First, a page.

How To Increase The Plant Foods In Your Diet

Variety is an important aspect of life, and is also an important aspect of our diets. Eating a variety of different fruits, vegetables, legumes and grains on a day to day, week to week, month to month basis, or even eating seasonally, which will give us a variety of different plant foods over the year, is important because different types of foods contain different amounts of key nutrients. When we eat a variety of different foods we are more likely to be filling our quota of a larger range of nutrients. Having variety in food intake is also important in keeping meals interesting, and ensuring you don’t get bored with what you are eating.

What we eat can also affect the composition of our gut bacteria, and having healthy gut bacteria is linked to overall good health including a better immune system, bowel health and even improved mood. Eating a diet rich in whole grains and plant products may be beneficial for the healthy bacteria in our gut. Of particular importance is the variety of plant foods we include in our diet on a weekly basis.

Recent studies have reiterated the importance of variety of plant foods in our diet, finding that a diet that includes many different types of plants (30 or more different plants per week) is correlated with a much higher diversity in the gut microbiota than a diet with limited variety of plant food (10 or less). These findings are irrespective of whether the person includes animal products in their diet or prefers to keep them out. This is important to note as a plant-based diet does not have to exclude meat, but it does have to include mainly plant products. This is a common misconception, but you don’t have to completely exclude animal products from your diet to improve your diet quality.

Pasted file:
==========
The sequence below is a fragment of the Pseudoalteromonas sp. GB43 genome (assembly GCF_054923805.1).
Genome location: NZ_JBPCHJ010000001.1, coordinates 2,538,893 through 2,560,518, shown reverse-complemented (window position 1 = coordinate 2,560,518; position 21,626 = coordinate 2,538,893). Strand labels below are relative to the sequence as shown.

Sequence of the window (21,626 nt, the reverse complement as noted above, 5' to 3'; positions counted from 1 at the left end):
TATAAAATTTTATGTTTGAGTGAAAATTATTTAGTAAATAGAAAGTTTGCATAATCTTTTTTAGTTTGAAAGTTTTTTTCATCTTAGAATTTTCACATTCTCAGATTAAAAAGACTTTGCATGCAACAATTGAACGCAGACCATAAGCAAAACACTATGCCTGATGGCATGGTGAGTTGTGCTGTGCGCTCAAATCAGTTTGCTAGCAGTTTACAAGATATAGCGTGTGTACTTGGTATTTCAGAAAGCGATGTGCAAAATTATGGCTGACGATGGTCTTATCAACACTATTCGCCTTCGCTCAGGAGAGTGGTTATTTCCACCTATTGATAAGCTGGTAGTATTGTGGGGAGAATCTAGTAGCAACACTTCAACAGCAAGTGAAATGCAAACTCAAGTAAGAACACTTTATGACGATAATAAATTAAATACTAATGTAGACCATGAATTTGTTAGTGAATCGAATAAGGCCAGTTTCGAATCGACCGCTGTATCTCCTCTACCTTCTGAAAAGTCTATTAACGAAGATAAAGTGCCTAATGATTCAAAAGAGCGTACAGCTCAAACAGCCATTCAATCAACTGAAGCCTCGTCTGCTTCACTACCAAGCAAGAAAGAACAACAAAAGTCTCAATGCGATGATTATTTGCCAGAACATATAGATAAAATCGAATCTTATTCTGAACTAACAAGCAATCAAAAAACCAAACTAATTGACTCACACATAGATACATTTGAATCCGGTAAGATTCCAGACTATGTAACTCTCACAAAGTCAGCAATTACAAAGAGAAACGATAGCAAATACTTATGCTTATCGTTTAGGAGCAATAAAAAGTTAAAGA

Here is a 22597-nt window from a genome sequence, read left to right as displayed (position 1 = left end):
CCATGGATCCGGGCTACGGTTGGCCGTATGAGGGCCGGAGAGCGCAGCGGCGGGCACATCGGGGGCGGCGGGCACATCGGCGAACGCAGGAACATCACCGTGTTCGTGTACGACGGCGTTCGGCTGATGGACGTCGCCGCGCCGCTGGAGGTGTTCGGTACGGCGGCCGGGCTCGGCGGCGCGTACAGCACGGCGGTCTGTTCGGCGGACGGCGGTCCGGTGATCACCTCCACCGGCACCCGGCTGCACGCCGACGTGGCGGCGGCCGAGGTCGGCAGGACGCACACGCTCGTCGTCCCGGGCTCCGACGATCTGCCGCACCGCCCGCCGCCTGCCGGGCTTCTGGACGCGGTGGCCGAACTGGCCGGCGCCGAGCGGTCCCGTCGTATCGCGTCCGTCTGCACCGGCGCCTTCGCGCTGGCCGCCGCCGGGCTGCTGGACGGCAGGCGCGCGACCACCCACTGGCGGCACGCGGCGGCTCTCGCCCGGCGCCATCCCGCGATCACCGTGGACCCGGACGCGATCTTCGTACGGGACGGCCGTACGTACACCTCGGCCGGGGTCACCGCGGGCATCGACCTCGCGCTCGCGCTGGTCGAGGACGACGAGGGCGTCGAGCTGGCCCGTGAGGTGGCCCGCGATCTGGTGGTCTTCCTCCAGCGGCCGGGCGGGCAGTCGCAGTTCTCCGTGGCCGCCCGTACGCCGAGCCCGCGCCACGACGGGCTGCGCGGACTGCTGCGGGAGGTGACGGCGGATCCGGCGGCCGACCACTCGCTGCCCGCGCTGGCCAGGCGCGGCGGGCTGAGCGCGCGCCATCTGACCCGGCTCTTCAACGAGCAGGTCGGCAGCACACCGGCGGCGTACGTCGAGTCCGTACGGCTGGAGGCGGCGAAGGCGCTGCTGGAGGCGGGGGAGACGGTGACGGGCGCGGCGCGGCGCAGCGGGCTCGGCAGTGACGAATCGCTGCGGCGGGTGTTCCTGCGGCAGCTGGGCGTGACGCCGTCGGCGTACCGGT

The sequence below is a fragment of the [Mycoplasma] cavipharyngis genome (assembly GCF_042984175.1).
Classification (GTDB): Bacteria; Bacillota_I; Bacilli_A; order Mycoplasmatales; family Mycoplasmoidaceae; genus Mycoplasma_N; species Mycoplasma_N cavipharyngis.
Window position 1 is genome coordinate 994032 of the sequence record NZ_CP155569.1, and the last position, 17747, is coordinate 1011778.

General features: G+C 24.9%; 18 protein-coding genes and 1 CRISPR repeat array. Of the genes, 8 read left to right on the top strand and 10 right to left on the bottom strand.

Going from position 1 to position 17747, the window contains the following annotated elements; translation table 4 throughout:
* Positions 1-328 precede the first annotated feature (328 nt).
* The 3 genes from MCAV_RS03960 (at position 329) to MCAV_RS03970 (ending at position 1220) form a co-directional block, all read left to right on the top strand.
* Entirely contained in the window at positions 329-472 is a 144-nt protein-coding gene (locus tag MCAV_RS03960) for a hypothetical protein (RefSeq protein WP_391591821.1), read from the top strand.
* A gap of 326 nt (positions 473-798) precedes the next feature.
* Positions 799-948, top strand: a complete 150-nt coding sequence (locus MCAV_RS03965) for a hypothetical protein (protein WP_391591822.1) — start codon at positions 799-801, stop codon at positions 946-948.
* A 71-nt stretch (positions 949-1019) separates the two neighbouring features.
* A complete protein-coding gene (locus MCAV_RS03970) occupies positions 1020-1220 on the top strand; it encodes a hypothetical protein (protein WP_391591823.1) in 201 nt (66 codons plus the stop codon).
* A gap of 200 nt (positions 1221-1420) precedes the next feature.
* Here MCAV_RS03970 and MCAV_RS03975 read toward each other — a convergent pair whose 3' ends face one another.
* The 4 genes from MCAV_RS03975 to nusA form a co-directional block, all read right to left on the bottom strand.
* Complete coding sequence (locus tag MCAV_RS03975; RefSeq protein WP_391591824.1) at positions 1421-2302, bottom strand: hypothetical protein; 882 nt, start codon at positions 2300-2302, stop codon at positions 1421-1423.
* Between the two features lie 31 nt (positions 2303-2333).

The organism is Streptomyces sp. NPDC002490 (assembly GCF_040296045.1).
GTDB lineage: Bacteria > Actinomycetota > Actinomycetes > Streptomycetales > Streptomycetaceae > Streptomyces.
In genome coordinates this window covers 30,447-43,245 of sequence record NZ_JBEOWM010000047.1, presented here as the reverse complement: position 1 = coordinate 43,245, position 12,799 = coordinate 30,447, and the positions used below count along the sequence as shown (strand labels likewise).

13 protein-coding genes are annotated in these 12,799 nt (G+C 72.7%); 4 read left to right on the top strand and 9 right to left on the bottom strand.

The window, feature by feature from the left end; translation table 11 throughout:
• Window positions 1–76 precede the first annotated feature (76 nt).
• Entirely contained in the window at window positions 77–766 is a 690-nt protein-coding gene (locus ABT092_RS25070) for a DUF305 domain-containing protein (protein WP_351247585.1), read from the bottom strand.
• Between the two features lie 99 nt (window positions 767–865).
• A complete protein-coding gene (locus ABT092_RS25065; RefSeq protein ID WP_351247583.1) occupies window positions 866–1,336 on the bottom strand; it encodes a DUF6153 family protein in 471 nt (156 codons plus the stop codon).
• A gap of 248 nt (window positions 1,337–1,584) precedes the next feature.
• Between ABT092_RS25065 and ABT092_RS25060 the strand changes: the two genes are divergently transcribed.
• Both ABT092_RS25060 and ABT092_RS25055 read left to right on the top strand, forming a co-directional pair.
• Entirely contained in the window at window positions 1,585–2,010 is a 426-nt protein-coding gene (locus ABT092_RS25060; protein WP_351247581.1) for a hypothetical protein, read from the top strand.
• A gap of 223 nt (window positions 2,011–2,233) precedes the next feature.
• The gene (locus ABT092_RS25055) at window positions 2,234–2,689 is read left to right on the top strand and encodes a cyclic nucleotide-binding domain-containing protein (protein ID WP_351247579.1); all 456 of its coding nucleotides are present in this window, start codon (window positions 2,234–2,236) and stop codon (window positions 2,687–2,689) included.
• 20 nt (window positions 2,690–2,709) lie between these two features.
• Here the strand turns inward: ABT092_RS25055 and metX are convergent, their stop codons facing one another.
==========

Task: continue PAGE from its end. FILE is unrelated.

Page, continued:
Here are 12 strategies to help you improve the variety of plant foods in your diet.

  1. Opt for bread that is filled with seeds and grains. The more grains and seeds the better.

  2. Swap the butter or margarine on your toast to avocado or peanut butter.

  3. Add extra seeds and nuts to your overnight oats or porridge. Flax seeds, chia seeds, pumpkin seeds, sunflower seeds, and nut butters are all good options.

  4. Opt for wholegrain flours when baking - use oat flour, wholemeal flour, or you could even add some almond meal or besan flour to your baked goods.

  5. Snack on fruit, and try new seasonal fruits on offer. Fruit platters are a great after school snack or dessert option.

  6. Add different beans, legumes and chickpeas to your meals with sauces - curries, bolognese etc.

  7. Add mixed beans to salads.

  8. Top salads with toasted nuts or seeds.

  9. Enjoy a range of veggie sticks with hummus for a snack, or add a dollop of hummus to your lunchtime salad.

  10. Swap your plain crackers to something with seeds and grains eg. vita weat, ryvita or make your own.

  11. Add a range of different salad greens to your salad. You could also add some herbs which is a nice way to create flavour and increase the variety in your salads.

  12. Shop at the farmer’s markets and buy a new vegetable when you see one. Google a recipe when you get home to work out how to cook with it.

What this could look like:

Breakfast - muesli with oats, chia, flax seeds, sesame seeds, almonds, walnuts, dried coconut served with yoghurt and berries. 9 plant foods

Lunch - Sandwich on soy and linseed bread with avocado, tuna, grated carrot, lettuce mix, tomato and cheese. 8 new plant foods

Dinner - Spaghetti bolognese with lentils, chickpeas, mince, onion, garlic, mushrooms, tomato, grated zucchini, grated carrot and celery. 7 new plant foods (or extra if you use a pulse pasta)

Snacks - Fruit platter, crackers with hummus, cheese with grainy crackers, yoghurt with fruit and/or nuts.

*Please note that everyone’s requirements vary, and this sample day is simply to illustrate how to include a variety of plant foods in your diet each day.

As a dietitian and nutritionist in Canberra, I work with people to help them achieve their health goals, and equip them with the knowledge and skills to help them make the best decisions for them. If you would like support and guidance with making changes to your eating patterns and health outcomes, get in touch! I'd love to hear from you.   

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